I had a real life “Life comes at you fast” experience a couple of summers ago. It was a lovely July day when The Knight and I decided to test out the Provo River in our little inflatable boat. We had done it once before with Jen’s family in two boats and with Dara & Jeremy in our boat.
So the two of us climbed in and I settled in for a nice leisurely float trip. I had forgotten about the railroad trestle. The one that suddenly appears around a blind S turn in the river. The river races at triple speed through the trestle uprights.
Our boat suddenly picked up speed and smacked into the middle trestle beams, dumping both of us out into the ice cold water. It happened so fast that I was totally unprepared to find myself underwater. Shock. Surprise. Amazement. Bewilderment. I went underwater on the left side of the trestle beams and The Knight floated free on the right side.
I was wearing a life vest. I should have floated to the surface instantly. But I remained completely submerged on the river bed's rocky bottom, pinned there by the ice cold water pounding forcefully and relentlessly down on me. More amazement. I realized I could drown unless I got out of there. Adrenaline. Fight and Flight. My arms and legs began flailing violently to propel myself up and out. In a moment my head was above water and I had a handhold on the trestle structure to keep me safe. I was shaking violently. Life comes at you fast!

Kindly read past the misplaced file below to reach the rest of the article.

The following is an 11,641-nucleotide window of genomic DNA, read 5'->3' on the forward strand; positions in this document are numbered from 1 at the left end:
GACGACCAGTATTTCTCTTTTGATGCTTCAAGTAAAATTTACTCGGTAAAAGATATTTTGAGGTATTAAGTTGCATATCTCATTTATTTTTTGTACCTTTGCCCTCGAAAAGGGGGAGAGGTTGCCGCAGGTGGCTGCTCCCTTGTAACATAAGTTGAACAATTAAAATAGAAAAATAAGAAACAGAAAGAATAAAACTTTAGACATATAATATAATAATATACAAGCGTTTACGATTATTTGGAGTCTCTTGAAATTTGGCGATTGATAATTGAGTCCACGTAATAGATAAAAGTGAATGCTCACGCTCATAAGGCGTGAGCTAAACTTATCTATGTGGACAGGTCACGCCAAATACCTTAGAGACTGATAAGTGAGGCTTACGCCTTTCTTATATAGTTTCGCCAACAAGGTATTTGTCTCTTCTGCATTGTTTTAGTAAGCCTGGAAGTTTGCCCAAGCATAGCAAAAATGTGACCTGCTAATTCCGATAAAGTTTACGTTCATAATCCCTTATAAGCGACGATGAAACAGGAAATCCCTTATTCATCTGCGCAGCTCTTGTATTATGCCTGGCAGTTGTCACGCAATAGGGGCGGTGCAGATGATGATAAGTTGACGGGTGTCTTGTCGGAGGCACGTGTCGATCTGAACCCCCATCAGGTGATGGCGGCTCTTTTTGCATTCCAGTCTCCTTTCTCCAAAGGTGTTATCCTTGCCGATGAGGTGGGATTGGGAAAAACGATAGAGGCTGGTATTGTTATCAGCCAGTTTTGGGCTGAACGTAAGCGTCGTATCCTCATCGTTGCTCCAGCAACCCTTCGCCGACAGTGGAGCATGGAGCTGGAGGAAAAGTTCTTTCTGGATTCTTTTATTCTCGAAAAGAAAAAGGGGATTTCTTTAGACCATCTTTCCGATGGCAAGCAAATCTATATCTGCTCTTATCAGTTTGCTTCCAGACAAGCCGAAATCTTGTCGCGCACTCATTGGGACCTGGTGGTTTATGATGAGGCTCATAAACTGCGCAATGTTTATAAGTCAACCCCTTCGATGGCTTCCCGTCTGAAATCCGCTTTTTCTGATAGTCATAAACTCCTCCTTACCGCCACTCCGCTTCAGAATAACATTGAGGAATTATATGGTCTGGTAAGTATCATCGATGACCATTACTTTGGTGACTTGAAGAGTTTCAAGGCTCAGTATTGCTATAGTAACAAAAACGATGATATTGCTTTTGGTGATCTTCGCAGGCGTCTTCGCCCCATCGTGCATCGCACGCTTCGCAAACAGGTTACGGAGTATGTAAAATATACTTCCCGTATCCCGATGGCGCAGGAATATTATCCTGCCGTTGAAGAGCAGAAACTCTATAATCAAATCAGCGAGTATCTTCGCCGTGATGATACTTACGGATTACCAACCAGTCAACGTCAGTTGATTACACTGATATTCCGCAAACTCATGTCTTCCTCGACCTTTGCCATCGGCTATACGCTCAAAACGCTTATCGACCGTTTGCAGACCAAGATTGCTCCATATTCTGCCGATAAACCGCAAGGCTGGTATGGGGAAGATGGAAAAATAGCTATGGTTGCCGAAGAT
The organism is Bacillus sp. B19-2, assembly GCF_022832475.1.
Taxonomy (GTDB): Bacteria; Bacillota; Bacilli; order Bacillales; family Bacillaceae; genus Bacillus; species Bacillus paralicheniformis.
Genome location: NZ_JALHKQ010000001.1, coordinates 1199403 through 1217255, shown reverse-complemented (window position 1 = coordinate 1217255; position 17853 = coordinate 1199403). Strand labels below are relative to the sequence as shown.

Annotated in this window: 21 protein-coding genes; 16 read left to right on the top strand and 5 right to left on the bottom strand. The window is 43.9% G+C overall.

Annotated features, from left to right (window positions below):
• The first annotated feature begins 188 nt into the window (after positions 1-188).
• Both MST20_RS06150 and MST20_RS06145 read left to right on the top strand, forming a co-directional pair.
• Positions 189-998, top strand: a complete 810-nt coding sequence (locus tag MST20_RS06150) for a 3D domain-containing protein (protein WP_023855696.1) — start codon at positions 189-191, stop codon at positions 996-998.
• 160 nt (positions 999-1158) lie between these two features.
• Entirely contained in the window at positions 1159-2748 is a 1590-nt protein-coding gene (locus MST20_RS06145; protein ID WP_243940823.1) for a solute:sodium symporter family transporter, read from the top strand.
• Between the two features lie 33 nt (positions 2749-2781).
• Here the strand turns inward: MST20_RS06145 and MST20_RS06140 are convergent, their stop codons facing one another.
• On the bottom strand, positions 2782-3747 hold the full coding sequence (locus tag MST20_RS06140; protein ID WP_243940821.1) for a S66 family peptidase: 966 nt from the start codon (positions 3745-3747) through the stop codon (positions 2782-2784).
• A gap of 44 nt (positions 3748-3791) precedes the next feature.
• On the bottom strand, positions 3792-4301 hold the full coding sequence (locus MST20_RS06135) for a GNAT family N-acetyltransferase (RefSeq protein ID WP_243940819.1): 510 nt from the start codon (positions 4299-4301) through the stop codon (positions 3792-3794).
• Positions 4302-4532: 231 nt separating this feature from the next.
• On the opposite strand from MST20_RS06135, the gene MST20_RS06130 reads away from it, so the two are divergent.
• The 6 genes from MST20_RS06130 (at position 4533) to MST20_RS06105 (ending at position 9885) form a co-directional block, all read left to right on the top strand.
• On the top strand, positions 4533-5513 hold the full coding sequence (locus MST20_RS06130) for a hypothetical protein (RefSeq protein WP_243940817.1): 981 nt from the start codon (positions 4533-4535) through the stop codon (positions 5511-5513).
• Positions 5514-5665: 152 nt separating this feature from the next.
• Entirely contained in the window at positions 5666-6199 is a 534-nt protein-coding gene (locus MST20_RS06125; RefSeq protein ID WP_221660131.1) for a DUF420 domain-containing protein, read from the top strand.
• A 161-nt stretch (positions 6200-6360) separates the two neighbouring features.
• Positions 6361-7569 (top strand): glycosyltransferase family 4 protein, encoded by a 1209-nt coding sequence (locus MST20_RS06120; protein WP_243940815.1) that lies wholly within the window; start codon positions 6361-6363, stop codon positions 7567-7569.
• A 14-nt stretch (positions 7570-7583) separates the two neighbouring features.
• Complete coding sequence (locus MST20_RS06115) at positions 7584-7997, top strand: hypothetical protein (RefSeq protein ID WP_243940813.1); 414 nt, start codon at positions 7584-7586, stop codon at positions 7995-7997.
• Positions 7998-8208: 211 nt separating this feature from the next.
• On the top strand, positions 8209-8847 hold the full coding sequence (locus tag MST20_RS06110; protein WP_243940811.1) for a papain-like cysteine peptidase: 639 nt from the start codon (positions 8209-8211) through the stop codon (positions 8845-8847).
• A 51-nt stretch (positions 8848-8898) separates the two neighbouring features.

On that day life came at me fast twice! We slammed into the second railroad trestle a mile or so further down the river, permanently deflating the boat when a giant spike tore a hole in it.
I have often, since that eventful morning, reflected on my extreme emotional reaction to the experience as it was occurring. First of all, I had not expected to be smacked, dumped, pounded, and potentially drowned. Secondly, I had not expected this flood of irrational thoughts and feelings: What had I done to “deserve” being “treated” this way? The river had inexplicably turned “sinister.” I struggled to regain control. It's silly of me to take this personally, I told myself.
Fortunately, life comes at you fast only intermittently. Although, if it came at you fast every moment of the day, every day of your life, you’d probably become accustomed to surprises, and would quickly learn to respond appropriately in an instant. Thankfully, most of our days are not filled with shocks and surprises. Most days are predictable. As a consequence, when life does come at you fast, unexpectedly, unpredictably, you may be caught unprepared with an appropriate response.
When life comes at me fast in the form of people who are angry or hateful, who seem to want to hurt me with viciousness, I have the same reaction that I had when I was thrown violently against the trestle and then dumped into the ice cold water and forcefully pounded down, and I feared for my survival: Shock. Surprise. Amazement. Bewilderment. Why am I always caught off guard? I shouldn't take their behavior personally even if they intended it to be personal. People are much like I was on the river that day: their aim is to float through life, content to go with the flow, and to be carried along by natural, mindless, sometimes violent forces. If you just happen to be in their path, or they in yours, well . . . .
Life comes at you fast, and you suddenly see yourself in a surprising new light!